3) I'm currently reading, "Are Men Necessary," by New York Times columnist Maureen Dowd. It's a fascinating read about the current state of relationships between men and women, the feminist movement, and contemporary women's issues. While I don't necessarily agree with all of her viewpoints, it's an eye-opening take on far women have come in this country and the world over the past 30-50 years. She also has a keen eye on our current political state. The following quote, in a chapter about the current obsession with looking young at all costs, blew me away:

"Millions of American women from their twenties to their eighties are erasing their faces, and freezing their features, some to the point of freakish death masks, by shooting up with the pretty poison Botox, a botulism neurotoxin that paralyzes muscles - the same strain of neurotoxins that is classified as a WMD. (Pretty much all the American weapon hunters found in Iraq after the invasion was a bit of botulism neurotoxin, meaning we went to war, basically over a vial of Botox. Wrinkles of Mass Destruction.)"

Not only are we willing to risk death to essentially freeze time and make nature bow to the will of mankind, we are willing to risk obliterating our society and the world in an attempt to make the Middle East bow to our will. Bush may have said we won our war, but who's going to win the Iraqi civil war - a war our government's actions created - and at what cost? Think about this the next time you go for a $4 fill up at Sunoco.

Another quote in the book reminded me that being a liberal is something to be proud of and is not a source of shame. She interviewed Mary McGrory, former editor of the now defunct Washington Star, and she discussed her pride in being branded with the scarlet "L."

" I still think (liberal) is a respectable word. It's root is liber; the Latin word for free, and isn't that what we (Americans) are all about?"

I sure hope so. Don't you?

There. I got it all out. Now if you'll excuse me, I have to cash in some bottles so I can send a baby gift to all those celebrity babies.

More to come later.

Sunday, April 23, 2006

A View Of The TEM's Hometown

It seems as though whenever I hear Detroit described in the media, it's always described as timeworn, "Rust Belt," tough, and hard. There's some truth to that description, of course. Detroit is a manufacturing town with more than its share of blight. On the other hand, there is beauty amid the factories and the grit.

Take a look at this for example:

I was out on Belle Isle, the nation's largest city-owned island park, and a park designed by Frederick Law Olmstead - the man who designed New York's Central Park, late this morning just to get shots of the cherry blossoms (gifted to Detroit by its sister city, Toyota, Japan - click this link to learn how to get involved in the city's student exchange program) around Scott Fountain in full bloom. There were families out playing in the sunshine, couples taking a romantic stroll around the fountain, and rollerbladers gliding around the park enjoying the view. Belle Isle is one of my favorite places in Detroit - always evolving, never the same park everyday, full of sights and sounds to be admired and treasured.

Like this view, for instance:

This is a view of the riverfront from the southern tip of the island. On a clear day, like this morning, the city's skyline just glows. The Renaissance Center, Chene Park, Comerica's headquarters, and the Penobscot Building are beautiful buildings - this view highlights that beauty from afar.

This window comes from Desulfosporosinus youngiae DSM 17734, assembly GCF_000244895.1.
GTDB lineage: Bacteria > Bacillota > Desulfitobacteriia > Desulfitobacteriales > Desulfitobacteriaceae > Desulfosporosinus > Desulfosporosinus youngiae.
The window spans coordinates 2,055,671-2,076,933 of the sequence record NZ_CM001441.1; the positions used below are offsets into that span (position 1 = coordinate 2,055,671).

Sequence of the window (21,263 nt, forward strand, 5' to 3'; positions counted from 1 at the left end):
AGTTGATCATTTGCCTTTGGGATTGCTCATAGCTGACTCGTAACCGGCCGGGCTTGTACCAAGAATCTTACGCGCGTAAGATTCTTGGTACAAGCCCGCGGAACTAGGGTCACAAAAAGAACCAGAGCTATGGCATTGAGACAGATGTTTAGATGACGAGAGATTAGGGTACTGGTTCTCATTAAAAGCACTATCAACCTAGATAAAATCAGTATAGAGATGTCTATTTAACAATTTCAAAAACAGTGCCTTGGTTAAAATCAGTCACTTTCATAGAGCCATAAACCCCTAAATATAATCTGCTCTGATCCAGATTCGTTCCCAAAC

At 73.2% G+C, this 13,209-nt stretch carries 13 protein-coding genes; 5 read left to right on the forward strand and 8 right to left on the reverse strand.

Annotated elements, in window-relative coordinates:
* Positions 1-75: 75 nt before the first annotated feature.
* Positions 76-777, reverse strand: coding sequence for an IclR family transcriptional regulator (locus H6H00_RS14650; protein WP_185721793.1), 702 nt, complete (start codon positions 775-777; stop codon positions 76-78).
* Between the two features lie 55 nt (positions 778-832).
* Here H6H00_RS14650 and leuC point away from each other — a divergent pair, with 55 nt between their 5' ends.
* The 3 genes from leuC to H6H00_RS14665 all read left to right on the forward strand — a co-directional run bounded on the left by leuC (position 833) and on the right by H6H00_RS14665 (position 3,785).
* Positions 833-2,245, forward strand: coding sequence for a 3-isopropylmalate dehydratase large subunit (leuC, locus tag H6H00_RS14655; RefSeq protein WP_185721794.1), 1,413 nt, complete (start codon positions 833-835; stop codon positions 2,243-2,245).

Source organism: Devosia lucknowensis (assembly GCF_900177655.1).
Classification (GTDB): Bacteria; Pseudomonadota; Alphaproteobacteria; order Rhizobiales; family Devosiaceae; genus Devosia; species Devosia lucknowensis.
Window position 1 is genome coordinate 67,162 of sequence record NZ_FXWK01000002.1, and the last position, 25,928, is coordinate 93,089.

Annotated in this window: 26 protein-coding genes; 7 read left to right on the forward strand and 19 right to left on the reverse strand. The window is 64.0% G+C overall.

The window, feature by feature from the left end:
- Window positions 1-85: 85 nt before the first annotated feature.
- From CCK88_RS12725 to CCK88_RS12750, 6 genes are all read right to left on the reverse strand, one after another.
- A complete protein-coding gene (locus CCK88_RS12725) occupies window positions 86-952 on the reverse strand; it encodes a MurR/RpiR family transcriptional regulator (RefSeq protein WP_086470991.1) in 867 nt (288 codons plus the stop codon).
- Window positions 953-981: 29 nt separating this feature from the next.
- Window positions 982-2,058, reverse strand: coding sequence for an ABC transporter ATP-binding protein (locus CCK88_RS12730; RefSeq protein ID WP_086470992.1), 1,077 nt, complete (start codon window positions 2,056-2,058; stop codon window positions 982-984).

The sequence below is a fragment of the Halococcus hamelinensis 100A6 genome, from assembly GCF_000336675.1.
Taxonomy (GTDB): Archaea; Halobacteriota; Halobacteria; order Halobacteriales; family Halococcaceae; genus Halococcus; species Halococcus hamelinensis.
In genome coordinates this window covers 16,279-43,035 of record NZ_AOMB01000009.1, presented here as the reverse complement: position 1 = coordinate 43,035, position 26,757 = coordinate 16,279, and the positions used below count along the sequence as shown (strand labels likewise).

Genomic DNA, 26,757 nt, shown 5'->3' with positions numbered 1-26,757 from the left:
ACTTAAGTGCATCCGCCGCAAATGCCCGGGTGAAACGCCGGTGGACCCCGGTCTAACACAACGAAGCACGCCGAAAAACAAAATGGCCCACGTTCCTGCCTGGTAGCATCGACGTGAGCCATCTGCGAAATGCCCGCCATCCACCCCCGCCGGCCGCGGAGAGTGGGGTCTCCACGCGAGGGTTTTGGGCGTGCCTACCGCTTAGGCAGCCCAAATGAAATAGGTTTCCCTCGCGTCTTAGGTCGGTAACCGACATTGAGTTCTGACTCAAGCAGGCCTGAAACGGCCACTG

The beauty is just as dazzling up close:

I got this shot from the top of the Pyramid Amphitheater in Hart Plaza last summer when I attended the Detroit International Jazz Festival. I liked the view of the United Way Tower between Comerica's headquarters, the Coleman Young Municipal Center, and an office building on Jefferson Avenue. I think it shows how Detroit can be solid, tough, and delicate all at once.

It's easy for us Detroiters to look past the beauty the city has because we're in the midst of it everyday. We begin to take it for granted, not see it, or sometimes neglect it and let it fade into ruin. When I went out on the island this morning, I was reminded of how beautiful Detroit is when I rounded the corner off the MacArthur Bridge. Seeing the downtown skyline, the sunlight hitting the Renaissance Center, the people in the park flying kites or walking their dogs, and the cherry blossom petals blowing off the trees and into the water, I had to take a breath. It was like seeing the city for the first time. All I could do was smile, stop the car, and take some pictures to share with you.

There is no place like home. Just stop and take a look. You'll see it, too.

More to come later.

Thursday, April 20, 2006

A View Of The TEM, Future Sexasaurus

My ad on that online dating site I told you about isn't really garnering any responses, so I'm considering rewriting the profile. What exactly does one say in less than 1,500 characters to attract the attention of a future Mr. Right?

I was at a loss until I happened to find inspiration in the "Pop Candy" blog Whitney Matheson writes for USA Today. She pointed out a post on the MTV News website that discussed R. Kelly's appearance at Radio City Music Hall on Tuesday. This modern day romantic premiered a new song from his upcoming album, "Makin' Babies," which contains the touching, inspirational words I've been searching for:

It's like 'Jurassic Park,' but I'm your sexasaurus
You and me, hopping like two kangaroos
You got me locked in your cage of ecstasy, and I don't want to be free
I'm your Tarzan, and you're my Jane

They don't write 'em like that anymore. All I have to do is massage a pronoun or two, and the men will be beating a path to my door with baited breath.